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Scenario: I have a project containgin two C# projects, which for historical reasons must communicate with each other using COM (via COM Interop). The COM Server is an in-process automation object (call this the "Server") and the COM Client is a simple C# Console application that loads the server like this:

        var objTypee = Type.GetTypeFromProgID("ProgID.Interop3264");
        var objLateBound = Activator.CreateInstance(objType);

Visual studio automatically registers assemblies for COM Interop if that option is enabled in the project settings, so that's what I use to register the Server (I'm only interested in the developer experience here, installation is a seperate issue) and everything works fine as long as the projects are set to generate 32-bit code or the COM Client is 32-bit.

The problem comes when developing on a 64-bit system and both projects are set to generate code for 'Any CPU' which results in them running in 64-bit mode. This yields the following error:

"Retrieving the COM class factory for component with CLSID {6F597EDF-9CC8-4D81-B42E-1EA9B983AB02} failed due to the following error: 80040154."

After some investigation, it seems that the MSBuild scripts only perform 32-bit registration. It does put the ProgID into the 64-bit registry section, along with its subkey CLSID, and the proper classID. But the CLSID{clsid} stuff is not there. It's only in the WOW6432 subtree, for 32-bit. So the activator cannot retrieve the class factory because it can't find the thing.

I'll be really impressed with the SO community if I get an answer to this one, but here goes:

Has anyone else run accross this problem? How did you solve it? What's the easiest way to ensure that COM Interop assemblies get correctly registered on 64-bit development machines?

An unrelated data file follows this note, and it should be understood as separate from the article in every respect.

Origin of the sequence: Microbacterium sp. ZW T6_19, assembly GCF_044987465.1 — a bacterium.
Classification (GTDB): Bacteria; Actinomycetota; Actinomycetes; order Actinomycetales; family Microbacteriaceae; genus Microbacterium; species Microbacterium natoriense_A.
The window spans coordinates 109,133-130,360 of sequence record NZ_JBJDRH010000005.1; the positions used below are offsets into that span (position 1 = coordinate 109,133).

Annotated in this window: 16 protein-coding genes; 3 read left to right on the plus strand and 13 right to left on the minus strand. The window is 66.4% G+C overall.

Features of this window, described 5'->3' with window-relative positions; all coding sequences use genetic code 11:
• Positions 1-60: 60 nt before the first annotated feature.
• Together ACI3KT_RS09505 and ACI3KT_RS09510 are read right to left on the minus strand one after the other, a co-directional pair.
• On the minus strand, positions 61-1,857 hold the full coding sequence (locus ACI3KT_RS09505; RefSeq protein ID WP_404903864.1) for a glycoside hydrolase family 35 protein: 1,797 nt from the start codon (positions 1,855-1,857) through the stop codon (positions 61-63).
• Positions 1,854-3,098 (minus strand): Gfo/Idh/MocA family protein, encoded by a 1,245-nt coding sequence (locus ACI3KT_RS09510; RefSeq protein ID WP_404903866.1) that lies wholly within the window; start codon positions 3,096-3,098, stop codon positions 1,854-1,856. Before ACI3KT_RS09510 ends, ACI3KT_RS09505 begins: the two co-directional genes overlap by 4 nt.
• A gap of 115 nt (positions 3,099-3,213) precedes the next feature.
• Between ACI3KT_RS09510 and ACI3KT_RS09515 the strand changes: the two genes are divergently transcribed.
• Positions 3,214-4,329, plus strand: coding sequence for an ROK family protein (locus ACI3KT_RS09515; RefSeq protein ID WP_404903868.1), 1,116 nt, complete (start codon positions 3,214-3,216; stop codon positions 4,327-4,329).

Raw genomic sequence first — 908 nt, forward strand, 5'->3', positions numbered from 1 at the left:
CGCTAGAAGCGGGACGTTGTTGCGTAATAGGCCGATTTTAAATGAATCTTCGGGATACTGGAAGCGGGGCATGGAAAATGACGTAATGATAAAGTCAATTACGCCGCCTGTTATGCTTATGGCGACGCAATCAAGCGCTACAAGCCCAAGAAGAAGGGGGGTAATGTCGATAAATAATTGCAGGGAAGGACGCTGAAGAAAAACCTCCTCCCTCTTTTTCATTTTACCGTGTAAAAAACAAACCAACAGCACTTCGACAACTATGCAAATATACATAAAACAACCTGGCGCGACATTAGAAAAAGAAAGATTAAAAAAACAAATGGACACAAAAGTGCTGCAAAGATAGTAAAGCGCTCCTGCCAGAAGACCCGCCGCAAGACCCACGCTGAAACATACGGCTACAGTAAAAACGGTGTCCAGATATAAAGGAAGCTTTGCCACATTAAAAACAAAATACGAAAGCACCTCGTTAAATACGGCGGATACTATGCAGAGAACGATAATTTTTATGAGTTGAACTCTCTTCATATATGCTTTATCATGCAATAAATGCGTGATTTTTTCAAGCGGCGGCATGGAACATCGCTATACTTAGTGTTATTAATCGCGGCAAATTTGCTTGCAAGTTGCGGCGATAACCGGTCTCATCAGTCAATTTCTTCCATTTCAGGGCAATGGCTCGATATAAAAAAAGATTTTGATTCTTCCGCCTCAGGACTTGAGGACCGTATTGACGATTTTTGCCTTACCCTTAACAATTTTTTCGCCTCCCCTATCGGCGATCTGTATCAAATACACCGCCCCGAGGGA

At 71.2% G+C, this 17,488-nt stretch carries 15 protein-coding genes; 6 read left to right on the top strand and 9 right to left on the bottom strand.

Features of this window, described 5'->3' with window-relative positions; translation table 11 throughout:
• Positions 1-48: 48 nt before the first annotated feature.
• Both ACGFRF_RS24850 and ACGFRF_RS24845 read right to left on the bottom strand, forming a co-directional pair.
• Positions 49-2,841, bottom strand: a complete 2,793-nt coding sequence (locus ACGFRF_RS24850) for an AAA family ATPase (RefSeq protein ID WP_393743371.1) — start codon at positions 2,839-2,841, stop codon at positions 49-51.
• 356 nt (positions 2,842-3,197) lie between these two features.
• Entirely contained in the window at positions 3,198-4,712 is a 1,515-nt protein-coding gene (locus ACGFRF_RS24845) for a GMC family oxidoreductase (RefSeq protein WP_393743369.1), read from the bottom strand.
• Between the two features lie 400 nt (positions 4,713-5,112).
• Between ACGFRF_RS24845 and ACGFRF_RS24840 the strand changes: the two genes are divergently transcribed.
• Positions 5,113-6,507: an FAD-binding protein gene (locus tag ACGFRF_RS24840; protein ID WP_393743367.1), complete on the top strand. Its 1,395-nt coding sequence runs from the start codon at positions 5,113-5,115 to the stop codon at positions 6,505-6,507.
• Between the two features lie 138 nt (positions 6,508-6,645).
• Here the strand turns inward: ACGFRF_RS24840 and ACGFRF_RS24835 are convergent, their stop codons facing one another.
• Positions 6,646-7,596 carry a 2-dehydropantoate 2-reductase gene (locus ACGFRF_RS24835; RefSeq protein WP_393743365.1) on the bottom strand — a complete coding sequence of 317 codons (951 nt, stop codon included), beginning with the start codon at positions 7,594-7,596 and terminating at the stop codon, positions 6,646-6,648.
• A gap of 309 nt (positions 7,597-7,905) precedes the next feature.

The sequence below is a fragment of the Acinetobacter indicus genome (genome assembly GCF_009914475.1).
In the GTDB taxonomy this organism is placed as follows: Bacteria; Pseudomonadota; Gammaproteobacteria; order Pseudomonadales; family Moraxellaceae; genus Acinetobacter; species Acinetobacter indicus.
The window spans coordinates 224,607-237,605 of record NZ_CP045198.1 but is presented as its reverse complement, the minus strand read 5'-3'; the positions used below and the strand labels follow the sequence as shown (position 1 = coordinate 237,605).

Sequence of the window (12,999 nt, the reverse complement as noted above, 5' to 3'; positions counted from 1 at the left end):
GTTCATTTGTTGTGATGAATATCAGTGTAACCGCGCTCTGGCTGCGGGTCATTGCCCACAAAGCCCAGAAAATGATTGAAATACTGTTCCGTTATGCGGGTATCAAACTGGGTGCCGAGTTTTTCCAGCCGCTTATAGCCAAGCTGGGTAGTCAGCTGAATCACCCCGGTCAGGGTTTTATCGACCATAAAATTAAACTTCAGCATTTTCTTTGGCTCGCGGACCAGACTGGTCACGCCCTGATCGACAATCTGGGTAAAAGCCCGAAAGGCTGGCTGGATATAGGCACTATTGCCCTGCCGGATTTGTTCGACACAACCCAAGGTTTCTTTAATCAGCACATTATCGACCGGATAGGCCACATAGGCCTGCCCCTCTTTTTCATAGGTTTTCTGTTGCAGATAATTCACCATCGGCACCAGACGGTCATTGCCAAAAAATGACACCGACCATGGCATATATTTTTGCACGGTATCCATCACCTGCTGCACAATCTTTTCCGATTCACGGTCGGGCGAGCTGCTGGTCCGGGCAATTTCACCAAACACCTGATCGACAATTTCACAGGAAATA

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Tim, do you perhaps find this solution on your own? I have a similar issue. –  Jeremy Mullin Jun 14 '10 at 15:31

2 Answers 2

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We've encountered this problem and solved it by setting projects up to generate assemblies for x86. This is suboptimal, of course, but we also have several native 32-bit libs, so we had to do that anyway.

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That's one solution, but I had hoped to keep everything native 64-bit if possible. With 64-bit systems rapidly becoming the norm, I'd rather not have to develop in 32-bit then get nasty surprises when I finally install onto a 64-bit system. –  Tim Long Oct 21 '09 at 13:10

I was able to solve this with the following KB item. Basically I turned off registering for COM interop in the project build settings, and used the post-build command:

"%Windir%\Microsoft.NET\Framework64\v2.0.50727\regasm" "$(TargetPath)" 

http://support.microsoft.com/kb/956933

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Thanks Jeremy, that is certainly one solution. The problem is that we are a team of developers working on a mixture of 32-bit and 64-bit systems. Hard-coding a path to the 64-bit RegAsm will obviously not work on a 32-bit system. I had hoped to use "Any CPU" and just have visual studio figure out what to do. So now we set our debug builds to x86. Out build server targets Any CPU for the release build and luckily it is a 32-bit server so there are no registration issues there. –  Tim Long Jun 16 '10 at 23:44
    
Doesn't the use of %windir% environment variable solve this? On 64-bit system this will be the 64-bit regasm. On 32-bit it will be the 32-bit regasm, right? -- Nevermind, I just scoped the "Framework64" in the path... –  Jeremy Mullin Jun 17 '10 at 13:48

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